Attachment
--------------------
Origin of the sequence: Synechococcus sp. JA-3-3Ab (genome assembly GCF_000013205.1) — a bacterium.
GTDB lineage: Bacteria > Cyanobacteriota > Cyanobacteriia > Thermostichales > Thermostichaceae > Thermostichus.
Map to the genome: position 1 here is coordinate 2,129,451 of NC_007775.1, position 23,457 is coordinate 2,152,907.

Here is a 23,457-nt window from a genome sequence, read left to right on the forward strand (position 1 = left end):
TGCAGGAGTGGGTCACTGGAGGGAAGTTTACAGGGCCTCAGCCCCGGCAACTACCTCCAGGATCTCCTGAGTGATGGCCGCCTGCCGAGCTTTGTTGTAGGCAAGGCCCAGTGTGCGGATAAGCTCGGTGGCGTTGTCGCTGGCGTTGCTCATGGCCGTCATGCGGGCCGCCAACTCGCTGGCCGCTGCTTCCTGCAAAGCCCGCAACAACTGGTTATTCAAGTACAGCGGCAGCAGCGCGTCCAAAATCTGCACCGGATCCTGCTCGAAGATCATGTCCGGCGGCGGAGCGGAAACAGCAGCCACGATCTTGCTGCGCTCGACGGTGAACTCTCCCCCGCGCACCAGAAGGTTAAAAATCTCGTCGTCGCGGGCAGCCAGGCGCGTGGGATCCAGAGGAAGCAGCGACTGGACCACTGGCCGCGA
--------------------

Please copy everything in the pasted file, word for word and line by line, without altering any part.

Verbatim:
Origin of the sequence: Synechococcus sp. JA-3-3Ab (genome assembly GCF_000013205.1) — a bacterium.
GTDB lineage: Bacteria > Cyanobacteriota > Cyanobacteriia > Thermostichales > Thermostichaceae > Thermostichus.
Map to the genome: position 1 here is coordinate 2,129,451 of NC_007775.1, position 23,457 is coordinate 2,152,907.

Here is a 23,457-nt window from a genome sequence, read left to right on the forward strand (position 1 = left end):
TGCAGGAGTGGGTCACTGGAGGGAAGTTTACAGGGCCTCAGCCCCGGCAACTACCTCCAGGATCTCCTGAGTGATGGCCGCCTGCCGAGCTTTGTTGTAGGCAAGGCCCAGTGTGCGGATAAGCTCGGTGGCGTTGTCGCTGGCGTTGCTCATGGCCGTCATGCGGGCCGCCAACTCGCTGGCCGCTGCTTCCTGCAAAGCCCGCAACAACTGGTTATTCAAGTACAGCGGCAGCAGCGCGTCCAAAATCTGCACCGGATCCTGCTCGAAGATCATGTCCGGCGGCGGAGCGGAAACAGCAGCCACGATCTTGCTGCGCTCGACGGTGAACTCTCCCCCGCGCACCAGAAGGTTAAAAATCTCGTCGTCGCGGGCAGCCAGGCGCGTGGGATCCAGAGGAAGCAGCGACTGGACCACTGGCCGCGA